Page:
The Rooster Crows – December 14, 2018

By Bill Anderson

Santa Claus is coming to town! Jolly old St. Nick is scheduled to arrive in Rutland shortly after 5:00 p.m. on Saturday, December 15, making his 73rd pre-Christmas visit to the community since flight restrictions were eased after the end of World War II. He might have some tough sledding, though, as a warm-up has been scheduled for the weekend, and the daytime high in Rutland on Friday & Saturday is predicted to be in the upper 30’s. Well, Santa is a clever fellow, and he’ll figure out how to cope with any adversity. The Rutland Community Club will host Santa in the Rutland Town Hall with a reception featuring a soup & sandwich supper, BINGO, crafts and games for the kids, and a chance for the jolly old elf to visit with local children and have his picture taken with them. Christmas hams donated for the event by local Rutland businesses will also be awarded to the lucky winners. Everyone in the community is invited to participate in Santa Claus Day activities in Rutland on Saturday, December 15.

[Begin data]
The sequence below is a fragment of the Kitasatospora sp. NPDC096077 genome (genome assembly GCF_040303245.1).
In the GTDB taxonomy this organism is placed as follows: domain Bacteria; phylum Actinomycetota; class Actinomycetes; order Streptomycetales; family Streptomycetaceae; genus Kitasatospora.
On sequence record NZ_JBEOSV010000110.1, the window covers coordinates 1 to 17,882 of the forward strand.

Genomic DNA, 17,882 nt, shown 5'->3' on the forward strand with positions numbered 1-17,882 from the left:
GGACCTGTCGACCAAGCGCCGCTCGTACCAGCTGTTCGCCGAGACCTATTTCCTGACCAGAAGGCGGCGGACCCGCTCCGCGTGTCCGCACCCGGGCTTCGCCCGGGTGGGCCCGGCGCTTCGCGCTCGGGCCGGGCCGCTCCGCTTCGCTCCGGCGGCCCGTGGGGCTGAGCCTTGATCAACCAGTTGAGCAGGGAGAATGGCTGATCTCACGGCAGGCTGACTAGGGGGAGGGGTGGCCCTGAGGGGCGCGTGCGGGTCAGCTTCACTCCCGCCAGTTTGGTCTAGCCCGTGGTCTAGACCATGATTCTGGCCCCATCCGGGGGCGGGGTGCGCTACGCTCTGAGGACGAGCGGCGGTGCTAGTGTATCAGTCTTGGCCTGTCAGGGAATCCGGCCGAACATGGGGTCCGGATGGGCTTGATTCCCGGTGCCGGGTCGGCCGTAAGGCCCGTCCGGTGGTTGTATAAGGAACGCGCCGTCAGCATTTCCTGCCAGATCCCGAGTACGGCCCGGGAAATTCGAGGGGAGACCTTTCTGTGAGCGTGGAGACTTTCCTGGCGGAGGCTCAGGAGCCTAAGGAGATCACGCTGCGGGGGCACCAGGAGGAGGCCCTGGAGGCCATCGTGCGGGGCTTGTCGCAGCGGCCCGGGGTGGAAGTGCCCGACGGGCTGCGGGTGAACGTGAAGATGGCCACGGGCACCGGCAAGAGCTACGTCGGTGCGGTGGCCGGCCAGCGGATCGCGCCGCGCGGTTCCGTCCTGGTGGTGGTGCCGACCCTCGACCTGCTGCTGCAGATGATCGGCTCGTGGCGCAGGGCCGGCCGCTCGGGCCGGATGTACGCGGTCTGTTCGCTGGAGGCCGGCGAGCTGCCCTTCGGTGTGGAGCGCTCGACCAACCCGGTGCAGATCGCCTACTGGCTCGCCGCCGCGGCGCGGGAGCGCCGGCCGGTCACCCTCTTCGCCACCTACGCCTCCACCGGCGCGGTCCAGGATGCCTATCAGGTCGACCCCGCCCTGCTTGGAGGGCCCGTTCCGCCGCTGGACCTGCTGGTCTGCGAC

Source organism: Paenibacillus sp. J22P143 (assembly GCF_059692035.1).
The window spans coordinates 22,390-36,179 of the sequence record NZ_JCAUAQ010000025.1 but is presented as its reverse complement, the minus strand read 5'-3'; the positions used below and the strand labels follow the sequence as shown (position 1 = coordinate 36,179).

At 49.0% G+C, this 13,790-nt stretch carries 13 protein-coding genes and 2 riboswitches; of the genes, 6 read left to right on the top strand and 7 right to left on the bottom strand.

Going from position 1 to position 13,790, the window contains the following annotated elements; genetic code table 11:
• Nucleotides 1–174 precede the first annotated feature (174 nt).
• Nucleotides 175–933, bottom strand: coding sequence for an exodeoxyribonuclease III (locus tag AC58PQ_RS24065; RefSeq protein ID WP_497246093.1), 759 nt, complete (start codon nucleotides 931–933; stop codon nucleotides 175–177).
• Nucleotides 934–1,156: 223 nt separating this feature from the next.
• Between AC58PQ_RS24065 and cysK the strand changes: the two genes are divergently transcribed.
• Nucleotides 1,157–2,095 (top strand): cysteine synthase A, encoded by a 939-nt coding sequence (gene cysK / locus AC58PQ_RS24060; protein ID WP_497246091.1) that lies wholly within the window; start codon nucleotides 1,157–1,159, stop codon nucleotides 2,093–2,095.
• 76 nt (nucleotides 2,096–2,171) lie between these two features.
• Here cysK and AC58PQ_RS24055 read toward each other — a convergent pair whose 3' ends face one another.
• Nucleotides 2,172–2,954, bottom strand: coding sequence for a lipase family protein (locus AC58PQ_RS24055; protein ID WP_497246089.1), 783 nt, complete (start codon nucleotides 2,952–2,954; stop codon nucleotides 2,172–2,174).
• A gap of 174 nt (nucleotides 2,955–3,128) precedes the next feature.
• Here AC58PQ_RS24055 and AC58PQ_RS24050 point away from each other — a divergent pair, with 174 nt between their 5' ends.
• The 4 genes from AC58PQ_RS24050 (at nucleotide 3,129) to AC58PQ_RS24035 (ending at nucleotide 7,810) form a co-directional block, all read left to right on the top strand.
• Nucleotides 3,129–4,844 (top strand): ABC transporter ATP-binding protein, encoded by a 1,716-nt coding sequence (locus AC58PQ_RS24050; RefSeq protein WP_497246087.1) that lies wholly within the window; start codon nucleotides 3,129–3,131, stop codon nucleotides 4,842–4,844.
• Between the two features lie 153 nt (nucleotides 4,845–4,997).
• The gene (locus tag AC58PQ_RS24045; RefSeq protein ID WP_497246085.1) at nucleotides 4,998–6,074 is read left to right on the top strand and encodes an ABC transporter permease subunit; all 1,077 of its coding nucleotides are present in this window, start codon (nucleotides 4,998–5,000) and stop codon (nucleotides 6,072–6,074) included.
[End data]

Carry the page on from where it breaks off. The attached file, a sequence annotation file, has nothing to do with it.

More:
A large and enthusiastic crowd of family and friends gathered in the dining room of The Lariat Bar in Rutland on the evening of Friday, November 30, to celebrate the Golden Wedding Anniversary of Jim & Ione Lunneborg of this community. Those in attendance enjoyed a delicious supper of pulled pork, baked potatoes and salads catered by the staff at the bar, as well as reminiscing with good friends about good times throughout the evening. The following report was furnished by Ione: “We were married November 30, 1968, at the Lutheran Church in Cogswell. We lived and worked in Fargo until Jim was drafted, and we then spent a year in Germany where he was stationed at a U. S. Army Base. We returned to the states and moved to the Rutland area in the Fall and started farming in 1971. We moved to our current home place in Shuman Township in October of 1976. Our kids, Eric and Sherry Lunneborg and Marne and Aaron Franklin hosted our celebration at the Lariat. Friends and family joined us to share memories and wish us well. The kids along with our grandson, Noah Ward, were guests at our home for a few days over the weekend. We enjoyed every minute of it!” Thanks to Ione for the report, and congratulations to Jim & Ione for 50 years on the path of life together.